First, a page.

Red Hat, Progress Software Enter The PaaS Software Competition


The Platform-as-a-Service market is getting crowded.

Red Hat's OpenShift Online public PaaS system is now commercially available after a lengthy developer preview period. Progress Software unveiled Progress Pacific, its own entry in the PaaS competition that's a critical element of the vendor's renewed focus on application development and deployment technologies.

The worldwide market for PaaS systems is expected to grow more than 45 percent a year to reach $15.7 billion by 2016, IDC forecasts. The latest entries will be competing against other PaaS systems, including Salesforce's Force.com and LongJump, which Software AG acquired in April.

[Related: Progress Software Sells Off More Product Lines]

To build its PaaS offering, Progress said this week that it had acquired Rollbase, a Saratoga, Calif.-based marketer of a cloud platform for developing Software-as-a-Service applications. Financial details of the acquisition weren't disclosed.

With the Rollbase technology, developers can build data-driven applications for deployment in public or private clouds or on-premises. The development technology uses drag-and-drop methods instead of coding.

Along with Rollbase, Pacific incorporates Progress OpenEdge, the vendor's current "advanced business language" development technology and multitenant cloud database. The inclusion of OpenEdge means that Pacific will support applications developed using OpenEdge. "We're preserving that for our partners and customers," said Karen Padir, progress application development senior vice president, in an interview.

Pacific also incorporates Progress DataDirect, the company's data integration technology, and ODBC and JDBC drivers for connecting on-premises, and cloud applications and data sources. Also added to Pacific is Progress Corticon, the business rules automation technology Progress acquired in 2011.

"We are providing an independent [technology] stack that can be deployed on any cloud, in any on-premise data center, or anything in between," Padir said.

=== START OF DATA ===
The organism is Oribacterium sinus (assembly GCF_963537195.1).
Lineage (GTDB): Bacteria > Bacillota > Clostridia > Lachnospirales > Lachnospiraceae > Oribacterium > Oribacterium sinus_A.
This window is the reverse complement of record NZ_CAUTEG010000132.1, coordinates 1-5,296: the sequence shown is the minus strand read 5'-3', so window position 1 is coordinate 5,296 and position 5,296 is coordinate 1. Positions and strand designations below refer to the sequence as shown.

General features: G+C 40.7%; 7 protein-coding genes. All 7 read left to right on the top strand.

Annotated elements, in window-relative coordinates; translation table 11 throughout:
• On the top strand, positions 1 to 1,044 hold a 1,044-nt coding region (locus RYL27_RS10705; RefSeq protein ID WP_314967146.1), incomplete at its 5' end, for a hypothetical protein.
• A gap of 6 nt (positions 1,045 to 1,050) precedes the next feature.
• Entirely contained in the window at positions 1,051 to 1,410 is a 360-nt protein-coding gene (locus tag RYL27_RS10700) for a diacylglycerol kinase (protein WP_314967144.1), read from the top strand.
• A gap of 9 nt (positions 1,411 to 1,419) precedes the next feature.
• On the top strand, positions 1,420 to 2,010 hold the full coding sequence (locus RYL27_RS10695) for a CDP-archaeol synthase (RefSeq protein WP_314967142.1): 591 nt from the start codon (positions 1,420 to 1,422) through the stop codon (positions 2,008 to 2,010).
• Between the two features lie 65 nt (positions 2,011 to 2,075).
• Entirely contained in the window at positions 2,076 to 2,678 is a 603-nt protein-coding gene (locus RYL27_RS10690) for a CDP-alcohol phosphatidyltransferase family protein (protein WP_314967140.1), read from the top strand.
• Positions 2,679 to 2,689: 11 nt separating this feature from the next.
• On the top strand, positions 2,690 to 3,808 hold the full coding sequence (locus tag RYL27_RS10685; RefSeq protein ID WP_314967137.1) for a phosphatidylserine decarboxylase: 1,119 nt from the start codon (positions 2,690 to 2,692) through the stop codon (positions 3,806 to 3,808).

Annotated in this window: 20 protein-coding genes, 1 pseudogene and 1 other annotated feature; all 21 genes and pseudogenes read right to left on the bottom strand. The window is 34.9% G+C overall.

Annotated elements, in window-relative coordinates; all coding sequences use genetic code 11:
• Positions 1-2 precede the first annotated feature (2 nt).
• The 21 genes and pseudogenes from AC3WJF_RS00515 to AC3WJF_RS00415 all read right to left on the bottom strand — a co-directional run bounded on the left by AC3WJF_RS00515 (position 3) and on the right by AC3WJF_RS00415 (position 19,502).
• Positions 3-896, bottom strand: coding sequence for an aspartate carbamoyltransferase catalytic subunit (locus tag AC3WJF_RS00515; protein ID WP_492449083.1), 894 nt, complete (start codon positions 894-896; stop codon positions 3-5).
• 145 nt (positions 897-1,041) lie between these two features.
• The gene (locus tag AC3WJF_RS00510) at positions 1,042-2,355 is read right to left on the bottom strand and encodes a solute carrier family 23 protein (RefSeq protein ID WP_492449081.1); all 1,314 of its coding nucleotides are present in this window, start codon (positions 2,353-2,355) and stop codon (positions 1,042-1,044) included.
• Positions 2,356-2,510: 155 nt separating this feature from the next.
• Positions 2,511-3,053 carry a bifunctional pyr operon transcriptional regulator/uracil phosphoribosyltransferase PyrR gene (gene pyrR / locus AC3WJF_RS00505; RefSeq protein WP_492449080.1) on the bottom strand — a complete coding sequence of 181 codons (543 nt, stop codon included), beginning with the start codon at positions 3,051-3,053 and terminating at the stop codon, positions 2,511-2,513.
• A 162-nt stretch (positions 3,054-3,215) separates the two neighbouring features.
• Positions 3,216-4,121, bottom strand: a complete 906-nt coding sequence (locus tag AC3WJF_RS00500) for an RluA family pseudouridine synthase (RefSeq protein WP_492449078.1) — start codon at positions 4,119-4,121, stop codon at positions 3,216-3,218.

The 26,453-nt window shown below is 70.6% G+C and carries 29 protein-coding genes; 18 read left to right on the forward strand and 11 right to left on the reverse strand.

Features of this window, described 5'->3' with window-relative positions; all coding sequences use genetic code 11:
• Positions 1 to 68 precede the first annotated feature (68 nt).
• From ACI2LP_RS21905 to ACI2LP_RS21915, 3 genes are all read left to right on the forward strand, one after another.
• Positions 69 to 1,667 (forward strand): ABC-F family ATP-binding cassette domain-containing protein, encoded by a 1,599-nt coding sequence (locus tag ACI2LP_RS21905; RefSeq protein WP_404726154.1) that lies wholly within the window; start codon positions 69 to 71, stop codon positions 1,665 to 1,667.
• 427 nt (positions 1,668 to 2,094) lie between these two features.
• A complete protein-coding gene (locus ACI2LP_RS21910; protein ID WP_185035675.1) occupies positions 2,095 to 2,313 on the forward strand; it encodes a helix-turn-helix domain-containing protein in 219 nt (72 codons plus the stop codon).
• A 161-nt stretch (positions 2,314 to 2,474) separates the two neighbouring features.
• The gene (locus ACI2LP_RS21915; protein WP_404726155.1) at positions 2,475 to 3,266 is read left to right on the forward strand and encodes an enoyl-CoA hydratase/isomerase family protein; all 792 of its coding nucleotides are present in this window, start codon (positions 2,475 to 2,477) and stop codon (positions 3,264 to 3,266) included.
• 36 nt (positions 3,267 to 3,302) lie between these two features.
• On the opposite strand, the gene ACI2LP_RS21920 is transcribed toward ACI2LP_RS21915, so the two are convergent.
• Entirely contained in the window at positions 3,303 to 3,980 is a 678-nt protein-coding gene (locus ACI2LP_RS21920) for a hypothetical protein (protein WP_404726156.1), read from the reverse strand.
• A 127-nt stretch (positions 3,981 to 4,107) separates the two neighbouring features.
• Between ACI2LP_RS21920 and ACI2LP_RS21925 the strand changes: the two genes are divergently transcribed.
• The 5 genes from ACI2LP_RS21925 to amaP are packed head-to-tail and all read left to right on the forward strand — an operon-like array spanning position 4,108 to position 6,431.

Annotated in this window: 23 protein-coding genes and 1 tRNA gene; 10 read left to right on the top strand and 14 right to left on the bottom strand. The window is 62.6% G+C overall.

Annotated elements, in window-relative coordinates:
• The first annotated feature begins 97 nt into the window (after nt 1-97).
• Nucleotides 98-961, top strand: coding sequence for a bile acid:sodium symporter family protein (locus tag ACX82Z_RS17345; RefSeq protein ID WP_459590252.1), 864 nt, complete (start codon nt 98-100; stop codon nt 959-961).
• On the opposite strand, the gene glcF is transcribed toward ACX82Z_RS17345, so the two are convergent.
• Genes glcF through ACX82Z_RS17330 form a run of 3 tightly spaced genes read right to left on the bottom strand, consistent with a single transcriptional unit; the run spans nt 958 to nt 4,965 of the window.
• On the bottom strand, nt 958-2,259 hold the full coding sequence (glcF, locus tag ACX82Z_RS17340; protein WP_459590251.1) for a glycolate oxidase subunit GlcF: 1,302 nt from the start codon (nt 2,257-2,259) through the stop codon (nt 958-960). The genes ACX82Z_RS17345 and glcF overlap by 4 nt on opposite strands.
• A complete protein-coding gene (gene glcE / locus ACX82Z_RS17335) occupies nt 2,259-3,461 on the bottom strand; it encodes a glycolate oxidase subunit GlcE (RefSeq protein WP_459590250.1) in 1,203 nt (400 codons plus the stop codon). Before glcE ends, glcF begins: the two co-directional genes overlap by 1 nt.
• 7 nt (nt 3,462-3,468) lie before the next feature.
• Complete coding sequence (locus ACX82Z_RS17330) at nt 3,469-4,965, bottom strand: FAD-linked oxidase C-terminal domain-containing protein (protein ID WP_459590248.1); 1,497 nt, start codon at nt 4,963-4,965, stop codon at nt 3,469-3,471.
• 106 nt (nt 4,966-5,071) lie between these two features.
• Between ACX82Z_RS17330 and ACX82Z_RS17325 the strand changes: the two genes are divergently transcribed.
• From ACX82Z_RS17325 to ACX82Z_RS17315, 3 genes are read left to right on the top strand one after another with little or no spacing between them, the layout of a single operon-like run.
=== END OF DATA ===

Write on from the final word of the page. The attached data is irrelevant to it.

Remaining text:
About 70 percent of Progress' partner base is ISVs who build applications on the vendor's development platform. Distributors, systems integrators and hosting service providers make up most of the remainder.

One partner, Santa Barbara, Calif.-based QAD, used Progress' earlier generation tools to develop its ERP applications. The company is seeing increasing demand for its cloud software and the Pacific platform will help the developer keep up with those demands, said Executive Vice President Gordon Fleming in an interview.

Pacific "really brings all the components of what Progress offers, and supports on-premise and cloud deployments," Fleming said. "The platform will help accelerate our efforts and improve our productivity in developing cloud solutions. It's a highly productive environment."

"From our perspective, this is all good for our partners," said Kim King, Progress vice president for global partners and channels, in an interview. "We see this as a way to attract new partners and reinvigorate our [partner] base."

Progress is making the Rollbase development system available now with the full Pacific platform slated for general availability later this summer.

Red Hat launched its OpenShift Online PaaS offering in May 2011 as a developer preview, and the company said more than 1 million applications have been built on it since then. This week, Red Hat is making OpenShift Online available as a fully supported commercial product.

OpenShift is now available in three editions: OpenShift Origin, an open-source project; the commercial OpenShift Online; and OpenShift Enterprise, an on-premises private PaaS product.

PUBLISHED ON JUNE 11, 2013